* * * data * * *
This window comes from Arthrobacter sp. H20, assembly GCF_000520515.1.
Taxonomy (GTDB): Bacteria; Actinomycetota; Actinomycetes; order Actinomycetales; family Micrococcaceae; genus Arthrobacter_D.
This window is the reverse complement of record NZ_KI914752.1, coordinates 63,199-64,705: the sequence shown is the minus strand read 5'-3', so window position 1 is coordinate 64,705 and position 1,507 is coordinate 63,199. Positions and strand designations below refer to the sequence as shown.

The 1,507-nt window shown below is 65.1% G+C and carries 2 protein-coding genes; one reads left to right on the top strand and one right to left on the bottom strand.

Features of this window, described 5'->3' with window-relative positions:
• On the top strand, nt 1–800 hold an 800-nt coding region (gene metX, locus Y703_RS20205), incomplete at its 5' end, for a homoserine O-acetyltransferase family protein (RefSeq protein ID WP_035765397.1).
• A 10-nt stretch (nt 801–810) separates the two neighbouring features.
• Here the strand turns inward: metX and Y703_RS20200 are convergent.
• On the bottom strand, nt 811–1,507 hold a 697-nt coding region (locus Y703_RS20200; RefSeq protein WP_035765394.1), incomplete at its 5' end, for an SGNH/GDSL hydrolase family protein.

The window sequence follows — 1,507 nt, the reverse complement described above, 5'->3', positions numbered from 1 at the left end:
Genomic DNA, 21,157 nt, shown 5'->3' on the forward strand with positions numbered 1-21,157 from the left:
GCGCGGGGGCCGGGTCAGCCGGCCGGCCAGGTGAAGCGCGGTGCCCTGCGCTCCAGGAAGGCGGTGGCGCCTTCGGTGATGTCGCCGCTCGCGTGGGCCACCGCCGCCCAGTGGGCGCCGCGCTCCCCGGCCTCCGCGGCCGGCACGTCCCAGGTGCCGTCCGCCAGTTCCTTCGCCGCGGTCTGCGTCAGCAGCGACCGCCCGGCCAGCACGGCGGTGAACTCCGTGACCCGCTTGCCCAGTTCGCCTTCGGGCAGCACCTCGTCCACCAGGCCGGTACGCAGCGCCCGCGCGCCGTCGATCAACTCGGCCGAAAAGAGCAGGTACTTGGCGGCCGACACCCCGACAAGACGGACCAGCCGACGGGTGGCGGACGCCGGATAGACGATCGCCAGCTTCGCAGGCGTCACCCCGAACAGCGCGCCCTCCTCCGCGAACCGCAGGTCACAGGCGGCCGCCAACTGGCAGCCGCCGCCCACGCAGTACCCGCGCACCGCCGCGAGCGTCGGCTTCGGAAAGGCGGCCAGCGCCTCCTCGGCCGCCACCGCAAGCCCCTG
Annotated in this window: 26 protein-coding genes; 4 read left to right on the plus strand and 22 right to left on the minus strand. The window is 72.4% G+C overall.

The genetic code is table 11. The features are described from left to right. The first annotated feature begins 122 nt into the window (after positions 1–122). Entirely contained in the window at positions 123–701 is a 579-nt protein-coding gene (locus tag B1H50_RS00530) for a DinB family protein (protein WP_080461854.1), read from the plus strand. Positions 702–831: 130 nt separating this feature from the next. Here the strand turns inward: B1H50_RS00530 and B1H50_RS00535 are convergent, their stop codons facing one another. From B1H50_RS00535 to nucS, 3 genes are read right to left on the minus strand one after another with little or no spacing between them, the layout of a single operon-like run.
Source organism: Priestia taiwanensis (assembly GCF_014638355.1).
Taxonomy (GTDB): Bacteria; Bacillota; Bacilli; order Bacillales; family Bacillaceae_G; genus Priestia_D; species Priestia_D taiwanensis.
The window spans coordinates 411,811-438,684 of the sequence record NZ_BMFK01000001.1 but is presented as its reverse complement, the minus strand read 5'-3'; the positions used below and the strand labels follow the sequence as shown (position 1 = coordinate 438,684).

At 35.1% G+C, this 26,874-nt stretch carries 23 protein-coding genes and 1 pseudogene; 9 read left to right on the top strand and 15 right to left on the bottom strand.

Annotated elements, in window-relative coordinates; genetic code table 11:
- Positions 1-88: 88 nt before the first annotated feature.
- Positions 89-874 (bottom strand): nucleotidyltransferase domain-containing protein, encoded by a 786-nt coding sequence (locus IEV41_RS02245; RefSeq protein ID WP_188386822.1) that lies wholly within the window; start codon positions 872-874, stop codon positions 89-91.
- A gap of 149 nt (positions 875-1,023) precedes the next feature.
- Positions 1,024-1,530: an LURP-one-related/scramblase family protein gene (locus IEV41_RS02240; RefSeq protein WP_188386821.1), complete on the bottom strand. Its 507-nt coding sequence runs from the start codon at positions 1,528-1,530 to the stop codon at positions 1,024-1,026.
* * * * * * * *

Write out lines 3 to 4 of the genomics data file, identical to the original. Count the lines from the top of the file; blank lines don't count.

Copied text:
This window is the reverse complement of record NZ_KI914752.1, coordinates 63,199-64,705: the sequence shown is the minus strand read 5'-3', so window position 1 is coordinate 64,705 and position 1,507 is coordinate 63,199. Positions and strand designations below refer to the sequence as shown.

The 1,507-nt window shown below is 65.1% G+C and carries 2 protein-coding genes; one reads left to right on the top strand and one right to left on the bottom strand.